“We’re all going to have X-ray vision now,” my husband remarked as our daughter and I prepared carrots for dinner.
I smiled when he said that. I’m not sure if he knows that Cornell University did a study in which researchers gave fun names to vegetables on serving lines in a school cafeteria.
In their study with 147 children ages 8 to 11, the researchers found that giving vegetables names, such as “X-ray vision carrots,” resulted in kids eating more carrots. In fact, 66 percent of the “X-ray vision” carrots were eaten, compared with 35 percent of “food of the day” carrots.
As I scrubbed and pared carrots fresh from the garden, my daughter ran them through a salad shooter to make thin carrot coins.
Along with harvesting our favorite fall vegetables, I have found that having fun kitchen devices in the house entices my children to help prepare vegetables, but I only have tested my theory with my own children. Researchers have shown that children who help prepare vegetables are more likely to eat them.
Our thin carrot disks were deposited into a steamer for a very tasty side dish with a little added butter and parsley flakes.
Several of our carrot coins did not make it into the steamer. I admit that I was snacking on the carrots as they came out of the salad shooter, and so was my daughter. If you never have had fresh carrots from the garden, try some locally grown carrots. They have a fresh, distinctive flavor.
What is special about carrots that leads to their “starring role” as a vision protector? Carrots are high in the pigment beta-carotene. Our bodies use beta-carotene to make vitamin A.
Although you will not gain X-ray vision, be aware that vitamin A is part of a component of rhodopsin, a protein in our eyes that absorbs light. A vitamin A deficiency can result in night blindness. Vitamin A also is needed for the functioning of our cornea and eye membranes.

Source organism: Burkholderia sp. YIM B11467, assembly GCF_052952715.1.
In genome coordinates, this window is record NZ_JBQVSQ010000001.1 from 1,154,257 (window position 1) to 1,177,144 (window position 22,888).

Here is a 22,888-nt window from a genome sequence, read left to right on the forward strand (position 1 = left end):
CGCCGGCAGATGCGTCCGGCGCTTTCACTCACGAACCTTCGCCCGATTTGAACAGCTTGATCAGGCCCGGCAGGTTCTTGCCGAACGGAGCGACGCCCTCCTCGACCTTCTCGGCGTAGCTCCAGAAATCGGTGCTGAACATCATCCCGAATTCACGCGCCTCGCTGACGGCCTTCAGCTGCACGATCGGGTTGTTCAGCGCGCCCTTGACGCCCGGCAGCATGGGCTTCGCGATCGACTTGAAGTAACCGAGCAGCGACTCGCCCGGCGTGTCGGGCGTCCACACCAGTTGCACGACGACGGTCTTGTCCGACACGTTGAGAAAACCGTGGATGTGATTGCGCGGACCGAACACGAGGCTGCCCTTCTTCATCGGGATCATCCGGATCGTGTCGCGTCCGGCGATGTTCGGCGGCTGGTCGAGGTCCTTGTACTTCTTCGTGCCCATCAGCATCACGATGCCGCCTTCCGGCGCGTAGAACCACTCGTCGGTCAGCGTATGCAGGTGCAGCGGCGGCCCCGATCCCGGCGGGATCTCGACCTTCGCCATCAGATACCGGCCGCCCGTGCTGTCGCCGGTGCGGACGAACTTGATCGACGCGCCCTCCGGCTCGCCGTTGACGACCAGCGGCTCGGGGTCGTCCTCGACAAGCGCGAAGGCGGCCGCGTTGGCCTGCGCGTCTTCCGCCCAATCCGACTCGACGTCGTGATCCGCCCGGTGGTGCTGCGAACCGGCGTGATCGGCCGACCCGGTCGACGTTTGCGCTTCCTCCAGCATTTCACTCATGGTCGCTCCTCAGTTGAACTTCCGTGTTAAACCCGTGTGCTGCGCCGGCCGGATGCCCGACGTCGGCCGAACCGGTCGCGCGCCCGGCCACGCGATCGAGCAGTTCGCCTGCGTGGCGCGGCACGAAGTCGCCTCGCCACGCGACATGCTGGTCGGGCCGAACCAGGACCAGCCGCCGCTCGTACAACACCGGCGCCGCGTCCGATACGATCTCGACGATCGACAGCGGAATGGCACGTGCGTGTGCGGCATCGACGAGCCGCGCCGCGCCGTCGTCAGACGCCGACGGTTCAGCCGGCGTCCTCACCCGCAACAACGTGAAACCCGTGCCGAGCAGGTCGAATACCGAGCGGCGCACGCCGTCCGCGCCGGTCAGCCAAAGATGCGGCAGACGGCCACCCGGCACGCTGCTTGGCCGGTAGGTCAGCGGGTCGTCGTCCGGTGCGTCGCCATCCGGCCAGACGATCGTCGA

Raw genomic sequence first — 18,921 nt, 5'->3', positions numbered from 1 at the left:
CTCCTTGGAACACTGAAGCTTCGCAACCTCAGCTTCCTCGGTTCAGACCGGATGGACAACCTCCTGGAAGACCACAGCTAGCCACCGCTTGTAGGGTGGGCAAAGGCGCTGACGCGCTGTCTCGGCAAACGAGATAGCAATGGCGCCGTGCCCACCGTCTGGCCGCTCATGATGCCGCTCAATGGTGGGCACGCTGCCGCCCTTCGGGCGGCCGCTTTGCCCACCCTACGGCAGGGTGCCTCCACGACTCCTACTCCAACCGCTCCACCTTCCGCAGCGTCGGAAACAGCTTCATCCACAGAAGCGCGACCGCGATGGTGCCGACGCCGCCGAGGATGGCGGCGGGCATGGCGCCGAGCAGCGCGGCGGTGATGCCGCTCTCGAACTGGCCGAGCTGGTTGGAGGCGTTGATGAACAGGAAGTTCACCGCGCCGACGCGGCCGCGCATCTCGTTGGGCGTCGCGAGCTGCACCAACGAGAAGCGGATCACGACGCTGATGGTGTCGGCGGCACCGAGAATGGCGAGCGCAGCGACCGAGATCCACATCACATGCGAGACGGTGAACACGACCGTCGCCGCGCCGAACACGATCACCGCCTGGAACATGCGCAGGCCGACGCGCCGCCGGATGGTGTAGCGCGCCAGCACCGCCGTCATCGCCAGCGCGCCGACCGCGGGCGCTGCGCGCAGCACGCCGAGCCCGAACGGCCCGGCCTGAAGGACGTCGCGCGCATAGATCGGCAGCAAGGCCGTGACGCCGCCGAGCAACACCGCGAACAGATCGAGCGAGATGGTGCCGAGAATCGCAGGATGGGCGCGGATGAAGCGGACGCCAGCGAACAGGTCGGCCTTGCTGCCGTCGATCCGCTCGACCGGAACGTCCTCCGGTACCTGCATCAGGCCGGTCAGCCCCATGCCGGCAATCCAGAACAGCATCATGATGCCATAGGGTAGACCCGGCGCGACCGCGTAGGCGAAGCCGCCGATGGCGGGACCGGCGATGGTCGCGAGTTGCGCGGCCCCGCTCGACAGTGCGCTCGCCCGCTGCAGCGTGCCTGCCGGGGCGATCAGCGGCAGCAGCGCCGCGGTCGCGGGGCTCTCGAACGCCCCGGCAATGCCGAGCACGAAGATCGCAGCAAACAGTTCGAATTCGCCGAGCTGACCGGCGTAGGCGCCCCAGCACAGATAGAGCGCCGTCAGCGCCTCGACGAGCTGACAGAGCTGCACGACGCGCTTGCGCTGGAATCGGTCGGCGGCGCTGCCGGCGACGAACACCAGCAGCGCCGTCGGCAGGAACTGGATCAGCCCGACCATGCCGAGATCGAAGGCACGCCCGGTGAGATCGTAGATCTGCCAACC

Orange sweet potatoes, beef liver, spinach, carrots and pumpkin are among the very best sources of vitamin A. Although too much vitamin A from vitamin pills can be a health risk, we do not worry about eating too many carrots and other beta-carotene-rich foods. Eat and enjoy all you like because many people shortchange themselves on dark orange and green vegetables.
Besides carrots, most dark orange and gold vegetables and many dark green vegetables also provide vitamin A as well as other vision-promoting chemicals.
You may want to add some spinach, kale and romaine lettuce to your menu because these greens are excellent sources of other vision-promoting pigments, such as lutein and zeaxanthin. Long term, pigments from dark leafy greens may reduce your risk of macular degeneration, a leading cause of blindness.
Carrots can be eaten fresh or cooked. In fact, cooking carrots results in very little loss of nutritional value. With cooking, carrots become more digestible and a little sweeter tasting. Try steaming, grilling, stir-frying or roasting them.
For longer-term storage, carrots can be frozen or canned. Experts suggest cutting the tops from fresh root vegetables such as carrots at least 1/2 inch from the crown. Carrots can last several weeks in your crisper drawer in perforated plastic bags. Visit http://www.ag.ndsu.edu/food and click on “Food Preservation” for free directions about how to preserve almost any kind of food.
How about some X-ray vision carrots for dinner? Try this recipe courtesy of the University of Illinois Cooperative Extension Service.
Braised Carrots With Fresh Herbs
1 pound small carrots or carrot logs
1 c. canned beef broth
1 tsp. honey
1 Tbsp. butter or margarine
2 Tbsp. fresh parsley, chopped (or use 1 Tbsp. dried)
Wash, scrub and peel carrots. Cut carrots into logs 2 to 3 inches in length. If using small tapering carrots, cut the tapering end off, then cut the upper portion in half or quarters so that all of the pieces are about the same size in diameter. If using store-bought carrots, buy carrots with bright green tops, which is an indication of freshness. In a medium saucepan, bring beef broth to a boil, add carrots, honey, butter and parsley. Cover and simmer for four to five minutes. Remove carrots to a warm plate and reduce liquid to a light glaze by continuing to simmer for 15 to 20 minutes longer. Return carrots to pan and toss in the thickened liquid.
Makes four servings. Each serving has 60 calories, 3 grams (g) of fat, 9 g of carbohydrate, 2 g of protein, 2 g of fiber and 350 milligrams of sodium (15 percent of the daily recommendation).
(Julie Garden-Robinson, Ph.D., R.D., L.R.D., is a North Dakota State University Extension Service food and nutrition specialist and professor in the Department of Health, Nutrition and Exercise Sciences.)